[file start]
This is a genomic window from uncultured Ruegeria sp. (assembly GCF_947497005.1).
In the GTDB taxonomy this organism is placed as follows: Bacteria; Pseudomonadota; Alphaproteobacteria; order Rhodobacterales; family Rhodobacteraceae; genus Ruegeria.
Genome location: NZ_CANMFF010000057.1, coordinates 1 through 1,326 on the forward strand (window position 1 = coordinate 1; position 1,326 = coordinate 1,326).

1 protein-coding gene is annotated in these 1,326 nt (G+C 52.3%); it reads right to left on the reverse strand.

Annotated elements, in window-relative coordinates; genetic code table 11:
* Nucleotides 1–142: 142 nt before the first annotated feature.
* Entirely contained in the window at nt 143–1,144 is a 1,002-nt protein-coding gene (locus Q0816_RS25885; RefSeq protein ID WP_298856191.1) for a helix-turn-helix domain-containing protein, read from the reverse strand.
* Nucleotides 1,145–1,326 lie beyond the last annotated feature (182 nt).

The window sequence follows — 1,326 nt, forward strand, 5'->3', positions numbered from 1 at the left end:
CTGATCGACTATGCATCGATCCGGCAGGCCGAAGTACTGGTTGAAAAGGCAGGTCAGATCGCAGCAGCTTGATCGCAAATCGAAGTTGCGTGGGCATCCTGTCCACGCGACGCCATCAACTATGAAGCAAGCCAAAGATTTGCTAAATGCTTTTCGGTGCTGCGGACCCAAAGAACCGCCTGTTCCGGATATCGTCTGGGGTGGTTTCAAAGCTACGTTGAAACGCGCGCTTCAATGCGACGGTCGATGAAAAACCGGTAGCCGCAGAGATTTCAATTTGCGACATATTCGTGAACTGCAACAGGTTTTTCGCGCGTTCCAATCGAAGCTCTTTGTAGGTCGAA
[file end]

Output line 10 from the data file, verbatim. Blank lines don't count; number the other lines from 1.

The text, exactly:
CTGATCGACTATGCATCGATCCGGCAGGCCGAAGTACTGGTTGAAAAGGCAGGTCAGATCGCAGCAGCTTGATCGCAAATCGAAGTTGCGTGGGCATCCTGTCCACGCGACGCCATCAACTATGAAGCAAGCCAAAGATTTGCTAAATGCTTTTCGGTGCTGCGGACCCAAAGAACCGCCTGTTCCGGATATCGTCTGGGGTGGTTTCAAAGCTACGTTGAAACGCGCGCTTCAATGCGACGGTCGATGAAAAACCGGTAGCCGCAGAGATTTCAATTTGCGACATATTCGTGAACTGCAACAGGTTTTTCGCGCGTTCCAATCGAAGCTCTTTGTAGGTCGAA